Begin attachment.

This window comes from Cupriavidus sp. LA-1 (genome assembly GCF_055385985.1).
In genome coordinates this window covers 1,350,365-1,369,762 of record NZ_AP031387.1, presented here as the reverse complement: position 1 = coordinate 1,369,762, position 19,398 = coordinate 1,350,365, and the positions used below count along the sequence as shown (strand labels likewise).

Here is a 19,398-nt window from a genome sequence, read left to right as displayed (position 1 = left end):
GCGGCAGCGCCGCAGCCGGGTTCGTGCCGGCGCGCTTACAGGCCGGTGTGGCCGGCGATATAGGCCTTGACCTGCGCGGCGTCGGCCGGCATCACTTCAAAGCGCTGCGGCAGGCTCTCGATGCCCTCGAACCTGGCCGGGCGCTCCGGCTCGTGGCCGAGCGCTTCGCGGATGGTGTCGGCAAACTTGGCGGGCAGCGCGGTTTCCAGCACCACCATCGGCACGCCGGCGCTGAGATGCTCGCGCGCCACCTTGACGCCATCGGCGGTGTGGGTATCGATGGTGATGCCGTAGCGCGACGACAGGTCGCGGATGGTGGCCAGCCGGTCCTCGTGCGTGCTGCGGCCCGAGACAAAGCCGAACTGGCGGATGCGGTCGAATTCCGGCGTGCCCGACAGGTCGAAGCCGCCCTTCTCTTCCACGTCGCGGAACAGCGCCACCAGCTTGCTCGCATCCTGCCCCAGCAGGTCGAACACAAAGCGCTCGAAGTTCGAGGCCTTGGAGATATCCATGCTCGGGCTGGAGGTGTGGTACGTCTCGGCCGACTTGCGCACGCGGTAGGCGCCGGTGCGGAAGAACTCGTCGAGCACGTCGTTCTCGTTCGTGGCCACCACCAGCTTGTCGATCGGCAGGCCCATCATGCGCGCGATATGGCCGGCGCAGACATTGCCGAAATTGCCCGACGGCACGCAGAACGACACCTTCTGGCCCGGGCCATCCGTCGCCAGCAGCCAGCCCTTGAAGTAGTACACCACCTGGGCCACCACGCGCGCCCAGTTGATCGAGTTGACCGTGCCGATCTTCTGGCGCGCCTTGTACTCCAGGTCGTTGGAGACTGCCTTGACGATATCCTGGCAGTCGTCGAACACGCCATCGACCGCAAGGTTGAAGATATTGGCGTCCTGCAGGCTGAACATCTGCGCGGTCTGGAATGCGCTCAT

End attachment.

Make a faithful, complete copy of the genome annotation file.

This window comes from Cupriavidus sp. LA-1 (genome assembly GCF_055385985.1).
In genome coordinates this window covers 1,350,365-1,369,762 of record NZ_AP031387.1, presented here as the reverse complement: position 1 = coordinate 1,369,762, position 19,398 = coordinate 1,350,365, and the positions used below count along the sequence as shown (strand labels likewise).

Here is a 19,398-nt window from a genome sequence, read left to right as displayed (position 1 = left end):
GCGGCAGCGCCGCAGCCGGGTTCGTGCCGGCGCGCTTACAGGCCGGTGTGGCCGGCGATATAGGCCTTGACCTGCGCGGCGTCGGCCGGCATCACTTCAAAGCGCTGCGGCAGGCTCTCGATGCCCTCGAACCTGGCCGGGCGCTCCGGCTCGTGGCCGAGCGCTTCGCGGATGGTGTCGGCAAACTTGGCGGGCAGCGCGGTTTCCAGCACCACCATCGGCACGCCGGCGCTGAGATGCTCGCGCGCCACCTTGACGCCATCGGCGGTGTGGGTATCGATGGTGATGCCGTAGCGCGACGACAGGTCGCGGATGGTGGCCAGCCGGTCCTCGTGCGTGCTGCGGCCCGAGACAAAGCCGAACTGGCGGATGCGGTCGAATTCCGGCGTGCCCGACAGGTCGAAGCCGCCCTTCTCTTCCACGTCGCGGAACAGCGCCACCAGCTTGCTCGCATCCTGCCCCAGCAGGTCGAACACAAAGCGCTCGAAGTTCGAGGCCTTGGAGATATCCATGCTCGGGCTGGAGGTGTGGTACGTCTCGGCCGACTTGCGCACGCGGTAGGCGCCGGTGCGGAAGAACTCGTCGAGCACGTCGTTCTCGTTCGTGGCCACCACCAGCTTGTCGATCGGCAGGCCCATCATGCGCGCGATATGGCCGGCGCAGACATTGCCGAAATTGCCCGACGGCACGCAGAACGACACCTTCTGGCCCGGGCCATCCGTCGCCAGCAGCCAGCCCTTGAAGTAGTACACCACCTGGGCCACCACGCGCGCCCAGTTGATCGAGTTGACCGTGCCGATCTTCTGGCGCGCCTTGTACTCCAGGTCGTTGGAGACTGCCTTGACGATATCCTGGCAGTCGTCGAACACGCCATCGACCGCAAGGTTGAAGATATTGGCGTCCTGCAGGCTGAACATCTGCGCGGTCTGGAATGCGCTCAT